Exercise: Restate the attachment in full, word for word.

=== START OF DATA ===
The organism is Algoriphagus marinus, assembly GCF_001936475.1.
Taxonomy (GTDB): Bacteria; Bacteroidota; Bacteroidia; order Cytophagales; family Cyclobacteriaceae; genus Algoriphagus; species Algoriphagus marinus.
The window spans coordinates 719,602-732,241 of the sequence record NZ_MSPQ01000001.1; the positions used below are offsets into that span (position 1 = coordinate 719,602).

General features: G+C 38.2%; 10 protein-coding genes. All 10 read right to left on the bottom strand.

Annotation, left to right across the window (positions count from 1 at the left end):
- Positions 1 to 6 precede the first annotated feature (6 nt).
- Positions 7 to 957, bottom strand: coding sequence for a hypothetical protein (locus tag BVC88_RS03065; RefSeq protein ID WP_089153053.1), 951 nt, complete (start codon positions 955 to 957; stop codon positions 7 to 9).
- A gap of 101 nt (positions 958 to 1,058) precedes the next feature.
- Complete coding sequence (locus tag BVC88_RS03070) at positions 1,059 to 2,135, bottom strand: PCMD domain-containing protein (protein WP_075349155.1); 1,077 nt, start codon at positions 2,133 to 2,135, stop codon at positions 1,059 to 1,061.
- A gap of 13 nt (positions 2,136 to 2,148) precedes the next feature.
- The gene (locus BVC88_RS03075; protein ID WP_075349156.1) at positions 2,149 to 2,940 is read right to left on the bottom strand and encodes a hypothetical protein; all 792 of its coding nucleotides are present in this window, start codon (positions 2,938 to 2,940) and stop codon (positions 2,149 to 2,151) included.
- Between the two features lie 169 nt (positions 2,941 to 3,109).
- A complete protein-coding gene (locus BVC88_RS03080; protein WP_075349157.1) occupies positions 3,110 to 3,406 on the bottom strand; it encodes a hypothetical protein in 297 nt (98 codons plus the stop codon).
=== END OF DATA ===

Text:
The organism is Algoriphagus marinus, assembly GCF_001936475.1.
Taxonomy (GTDB): Bacteria; Bacteroidota; Bacteroidia; order Cytophagales; family Cyclobacteriaceae; genus Algoriphagus; species Algoriphagus marinus.
The window spans coordinates 719,602-732,241 of the sequence record NZ_MSPQ01000001.1; the positions used below are offsets into that span (position 1 = coordinate 719,602).

General features: G+C 38.2%; 10 protein-coding genes. All 10 read right to left on the bottom strand.

Annotation, left to right across the window (positions count from 1 at the left end):
- Positions 1 to 6 precede the first annotated feature (6 nt).
- Positions 7 to 957, bottom strand: coding sequence for a hypothetical protein (locus tag BVC88_RS03065; RefSeq protein ID WP_089153053.1), 951 nt, complete (start codon positions 955 to 957; stop codon positions 7 to 9).
- A gap of 101 nt (positions 958 to 1,058) precedes the next feature.
- Complete coding sequence (locus tag BVC88_RS03070) at positions 1,059 to 2,135, bottom strand: PCMD domain-containing protein (protein WP_075349155.1); 1,077 nt, start codon at positions 2,133 to 2,135, stop codon at positions 1,059 to 1,061.
- A gap of 13 nt (positions 2,136 to 2,148) precedes the next feature.
- The gene (locus BVC88_RS03075; protein ID WP_075349156.1) at positions 2,149 to 2,940 is read right to left on the bottom strand and encodes a hypothetical protein; all 792 of its coding nucleotides are present in this window, start codon (positions 2,938 to 2,940) and stop codon (positions 2,149 to 2,151) included.
- Between the two features lie 169 nt (positions 2,941 to 3,109).
- A complete protein-coding gene (locus BVC88_RS03080; protein WP_075349157.1) occupies positions 3,110 to 3,406 on the bottom strand; it encodes a hypothetical protein in 297 nt (98 codons plus the stop codon).